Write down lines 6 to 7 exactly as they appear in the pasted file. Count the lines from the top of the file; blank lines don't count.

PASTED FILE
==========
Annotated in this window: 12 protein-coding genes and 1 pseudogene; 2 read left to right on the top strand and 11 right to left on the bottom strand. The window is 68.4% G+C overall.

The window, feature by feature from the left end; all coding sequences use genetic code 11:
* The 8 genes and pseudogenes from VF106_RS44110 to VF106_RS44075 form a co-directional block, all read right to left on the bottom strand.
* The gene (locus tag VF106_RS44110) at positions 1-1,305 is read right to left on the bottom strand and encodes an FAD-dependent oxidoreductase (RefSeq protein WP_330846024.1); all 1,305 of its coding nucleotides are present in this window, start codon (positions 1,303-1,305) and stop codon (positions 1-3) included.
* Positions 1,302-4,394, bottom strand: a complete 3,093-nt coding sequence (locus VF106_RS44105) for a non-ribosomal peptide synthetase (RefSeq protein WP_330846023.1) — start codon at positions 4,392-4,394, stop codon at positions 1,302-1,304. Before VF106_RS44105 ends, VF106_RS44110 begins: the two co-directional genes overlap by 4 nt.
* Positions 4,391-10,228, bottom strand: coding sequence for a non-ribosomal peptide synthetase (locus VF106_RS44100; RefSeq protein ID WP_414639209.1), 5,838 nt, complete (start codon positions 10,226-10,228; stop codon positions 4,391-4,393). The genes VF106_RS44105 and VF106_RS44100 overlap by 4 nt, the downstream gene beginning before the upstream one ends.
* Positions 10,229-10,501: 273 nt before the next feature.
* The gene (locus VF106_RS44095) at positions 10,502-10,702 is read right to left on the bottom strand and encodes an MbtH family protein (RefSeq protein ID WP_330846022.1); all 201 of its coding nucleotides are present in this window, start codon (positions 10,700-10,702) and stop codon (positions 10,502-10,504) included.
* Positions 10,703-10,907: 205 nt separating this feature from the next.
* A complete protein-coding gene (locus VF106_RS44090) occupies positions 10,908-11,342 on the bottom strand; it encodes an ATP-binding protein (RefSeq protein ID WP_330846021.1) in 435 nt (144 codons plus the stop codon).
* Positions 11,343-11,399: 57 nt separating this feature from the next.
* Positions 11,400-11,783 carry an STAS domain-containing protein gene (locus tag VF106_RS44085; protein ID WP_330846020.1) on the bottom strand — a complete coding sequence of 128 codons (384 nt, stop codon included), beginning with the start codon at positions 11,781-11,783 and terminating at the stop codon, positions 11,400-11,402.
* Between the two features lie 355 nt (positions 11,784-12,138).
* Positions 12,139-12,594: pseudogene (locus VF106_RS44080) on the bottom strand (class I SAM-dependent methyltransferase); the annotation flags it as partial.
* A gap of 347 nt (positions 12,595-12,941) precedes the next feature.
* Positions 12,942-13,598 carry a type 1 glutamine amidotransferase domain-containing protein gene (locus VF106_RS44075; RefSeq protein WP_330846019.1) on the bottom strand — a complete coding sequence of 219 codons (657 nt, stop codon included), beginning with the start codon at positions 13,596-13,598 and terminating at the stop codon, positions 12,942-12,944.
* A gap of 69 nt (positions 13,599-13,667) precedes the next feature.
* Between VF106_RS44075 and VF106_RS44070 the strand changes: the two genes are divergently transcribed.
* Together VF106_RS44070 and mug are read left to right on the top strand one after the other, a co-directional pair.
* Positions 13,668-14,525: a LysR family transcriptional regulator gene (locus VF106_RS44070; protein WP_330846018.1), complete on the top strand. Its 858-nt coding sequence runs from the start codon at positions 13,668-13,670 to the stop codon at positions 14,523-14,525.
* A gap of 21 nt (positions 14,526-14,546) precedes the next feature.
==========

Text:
* Positions 4,391-10,228, bottom strand: coding sequence for a non-ribosomal peptide synthetase (locus VF106_RS44100; RefSeq protein ID WP_414639209.1), 5,838 nt, complete (start codon positions 10,226-10,228; stop codon positions 4,391-4,393). The genes VF106_RS44105 and VF106_RS44100 overlap by 4 nt, the downstream gene beginning before the upstream one ends.
* Positions 10,229-10,501: 273 nt before the next feature.